I am told that Emma was the driving reason for getting this sailboat. Being the only grandchild, she’s a handy excuse for all sorts of things. But I heartily approve. Sailing is a good thing for a kid to learn, and a great outdoor activity for everyone. Emma has a book on sailing to study this week, so she’ll be ready for her first lessons.

My Caravel project is still moving along slowly. I was having trouble matching the wood in the trailer, so I brought a big chunk of it up to the wood experts in Burlington, and they determined that it is not oak (as many people have claimed), but in fact pecan. I am not entirely sure that is correct, but I do agree it’s not oak. The grain is all wrong for oak. It’s also not poplar, ash, or birch — all species which people have guessed at in the past.

Even if we were sure it was pecan, it would be tough to match new pieces to the old. Pecan isn’t as cheap as it was in 1968, either. So, after considering several options, I have decided to rebuild everything from new wood. This greatly increases the magnitude of the work, and the cost, but I am sure that the end result will be far superior. It will eliminate a lot of refinishing work and allow me to correct a few design problems as well.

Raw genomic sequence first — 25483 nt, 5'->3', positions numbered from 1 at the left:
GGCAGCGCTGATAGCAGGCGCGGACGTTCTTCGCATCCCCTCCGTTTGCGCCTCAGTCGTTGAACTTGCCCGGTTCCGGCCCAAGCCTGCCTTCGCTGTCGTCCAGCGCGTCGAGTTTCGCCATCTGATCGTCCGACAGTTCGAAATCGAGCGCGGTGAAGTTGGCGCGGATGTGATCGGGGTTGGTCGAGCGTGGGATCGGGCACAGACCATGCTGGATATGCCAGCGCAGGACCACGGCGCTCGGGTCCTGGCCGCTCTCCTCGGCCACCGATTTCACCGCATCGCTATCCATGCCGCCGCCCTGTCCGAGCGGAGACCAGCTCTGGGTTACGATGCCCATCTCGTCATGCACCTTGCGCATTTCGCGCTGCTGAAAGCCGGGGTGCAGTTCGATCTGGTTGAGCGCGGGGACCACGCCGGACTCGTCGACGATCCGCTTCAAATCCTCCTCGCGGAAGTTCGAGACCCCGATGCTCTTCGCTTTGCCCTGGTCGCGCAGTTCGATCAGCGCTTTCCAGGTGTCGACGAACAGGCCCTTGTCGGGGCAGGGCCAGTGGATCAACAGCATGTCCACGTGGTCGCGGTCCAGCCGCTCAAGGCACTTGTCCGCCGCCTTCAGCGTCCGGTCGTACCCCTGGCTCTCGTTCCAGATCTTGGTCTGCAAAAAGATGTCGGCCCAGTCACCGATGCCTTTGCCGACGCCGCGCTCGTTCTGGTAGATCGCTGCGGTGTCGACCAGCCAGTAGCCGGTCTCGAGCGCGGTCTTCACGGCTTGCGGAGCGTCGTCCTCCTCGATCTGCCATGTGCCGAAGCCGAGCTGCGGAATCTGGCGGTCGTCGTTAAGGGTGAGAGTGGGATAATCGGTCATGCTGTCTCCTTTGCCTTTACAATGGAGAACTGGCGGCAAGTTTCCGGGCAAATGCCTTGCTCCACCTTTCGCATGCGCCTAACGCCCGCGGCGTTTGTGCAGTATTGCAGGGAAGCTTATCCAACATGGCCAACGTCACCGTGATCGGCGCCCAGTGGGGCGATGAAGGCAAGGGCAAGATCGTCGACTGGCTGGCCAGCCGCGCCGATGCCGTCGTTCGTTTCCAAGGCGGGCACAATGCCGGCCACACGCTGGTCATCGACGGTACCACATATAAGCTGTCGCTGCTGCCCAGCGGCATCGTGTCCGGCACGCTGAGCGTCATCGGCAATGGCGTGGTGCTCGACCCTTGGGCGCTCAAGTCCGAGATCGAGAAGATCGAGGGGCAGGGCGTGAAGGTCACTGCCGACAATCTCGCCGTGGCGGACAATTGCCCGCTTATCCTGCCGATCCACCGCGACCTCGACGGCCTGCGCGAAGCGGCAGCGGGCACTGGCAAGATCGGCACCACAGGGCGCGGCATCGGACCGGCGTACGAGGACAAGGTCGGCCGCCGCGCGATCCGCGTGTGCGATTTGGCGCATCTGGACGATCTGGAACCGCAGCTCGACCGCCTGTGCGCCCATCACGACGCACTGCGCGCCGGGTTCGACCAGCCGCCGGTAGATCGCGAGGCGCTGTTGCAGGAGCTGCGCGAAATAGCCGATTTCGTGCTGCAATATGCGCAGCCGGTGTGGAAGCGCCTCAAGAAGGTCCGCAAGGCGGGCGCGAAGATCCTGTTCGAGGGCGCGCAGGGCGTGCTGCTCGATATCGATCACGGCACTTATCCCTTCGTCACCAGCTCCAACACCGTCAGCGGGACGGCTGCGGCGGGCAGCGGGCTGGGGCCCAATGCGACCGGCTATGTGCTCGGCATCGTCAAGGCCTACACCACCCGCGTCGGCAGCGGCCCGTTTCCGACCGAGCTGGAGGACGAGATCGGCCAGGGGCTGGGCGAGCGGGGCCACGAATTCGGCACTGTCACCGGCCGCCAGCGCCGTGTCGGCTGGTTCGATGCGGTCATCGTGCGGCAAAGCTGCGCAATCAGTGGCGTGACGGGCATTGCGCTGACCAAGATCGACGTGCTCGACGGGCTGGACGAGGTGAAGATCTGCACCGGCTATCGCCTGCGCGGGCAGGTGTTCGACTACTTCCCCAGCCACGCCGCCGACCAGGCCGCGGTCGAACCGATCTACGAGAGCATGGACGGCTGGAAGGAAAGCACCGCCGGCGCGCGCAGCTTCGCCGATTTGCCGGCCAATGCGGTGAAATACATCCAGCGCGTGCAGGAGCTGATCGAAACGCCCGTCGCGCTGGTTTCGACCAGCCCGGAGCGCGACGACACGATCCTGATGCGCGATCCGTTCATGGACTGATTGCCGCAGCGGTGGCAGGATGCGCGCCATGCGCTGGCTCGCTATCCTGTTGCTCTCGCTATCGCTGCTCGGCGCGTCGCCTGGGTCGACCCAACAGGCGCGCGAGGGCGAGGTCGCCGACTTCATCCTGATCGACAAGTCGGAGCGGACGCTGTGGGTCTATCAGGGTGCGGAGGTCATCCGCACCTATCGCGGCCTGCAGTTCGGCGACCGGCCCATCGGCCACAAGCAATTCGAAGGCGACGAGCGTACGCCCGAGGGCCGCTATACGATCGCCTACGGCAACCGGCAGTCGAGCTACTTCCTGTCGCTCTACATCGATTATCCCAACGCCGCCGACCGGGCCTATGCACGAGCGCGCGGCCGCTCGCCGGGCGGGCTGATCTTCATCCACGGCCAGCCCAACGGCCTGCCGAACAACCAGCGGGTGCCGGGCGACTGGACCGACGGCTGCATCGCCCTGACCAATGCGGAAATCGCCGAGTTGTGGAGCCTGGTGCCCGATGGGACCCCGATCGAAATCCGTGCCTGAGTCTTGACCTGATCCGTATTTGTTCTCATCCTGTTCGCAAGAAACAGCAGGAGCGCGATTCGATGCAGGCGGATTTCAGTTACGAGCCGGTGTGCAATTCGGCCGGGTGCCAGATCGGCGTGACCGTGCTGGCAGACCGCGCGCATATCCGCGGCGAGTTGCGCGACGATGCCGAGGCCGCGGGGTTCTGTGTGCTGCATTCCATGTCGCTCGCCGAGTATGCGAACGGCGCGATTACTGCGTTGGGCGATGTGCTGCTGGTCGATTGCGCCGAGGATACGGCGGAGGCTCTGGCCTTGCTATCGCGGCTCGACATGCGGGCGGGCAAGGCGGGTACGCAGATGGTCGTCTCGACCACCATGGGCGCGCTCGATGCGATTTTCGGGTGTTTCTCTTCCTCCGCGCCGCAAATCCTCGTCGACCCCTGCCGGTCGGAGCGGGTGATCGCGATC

For example, the kitchen cabinet front was built to accommodate a gravity furnace that is long since gone, and a fully manual Dometic gas refrigerator that (despite much work) still insists on freezing our lettuce. We will re-design the kitchen cabinets to allow a slightly larger and considerably better replacement refrigerator, and put in door fronts that reflect how we really use the space.

At this point we are looking at ash for the replacement wood. Ash has a light blonde color that will go well with the vinyl walls and warm yellow Marmoleum floor in the trailer. I’m awaiting a estimate on availability from our wood suppliers before settling on the wood choice. In the meantime, I’ve measured every piece of 1/4″ plywood and all the structural members of every cabinet in the trailer, in order to estimate our needs. It’s considerable: at least four sheets of veneer plywood, and many board-feet of 3/4″ lumber.

To speed the project, I’m asking the wood guys to deliver some stock pre-ripped to the dimensions we will need. They can do it more quickly and straighter than I can on my homeowner table saw. Most of the Caravel’s furniture was assembled from 3/4″ x 3/4″ or 3/4″ x 1-1/2″ sticks, glued and doweled, with 1/4″ plywood forming the sides, and two thicknesses of 1/4″ plywood glued together to make the cabinet doors and drawer fronts. I’m going to use pocket hole joinery using a Mini-Kreg kit with glue, instead of dowels. With a few improvements to the design, we will even save a few pounds, making the 2400-lb Caravel even lighter and easier to tow.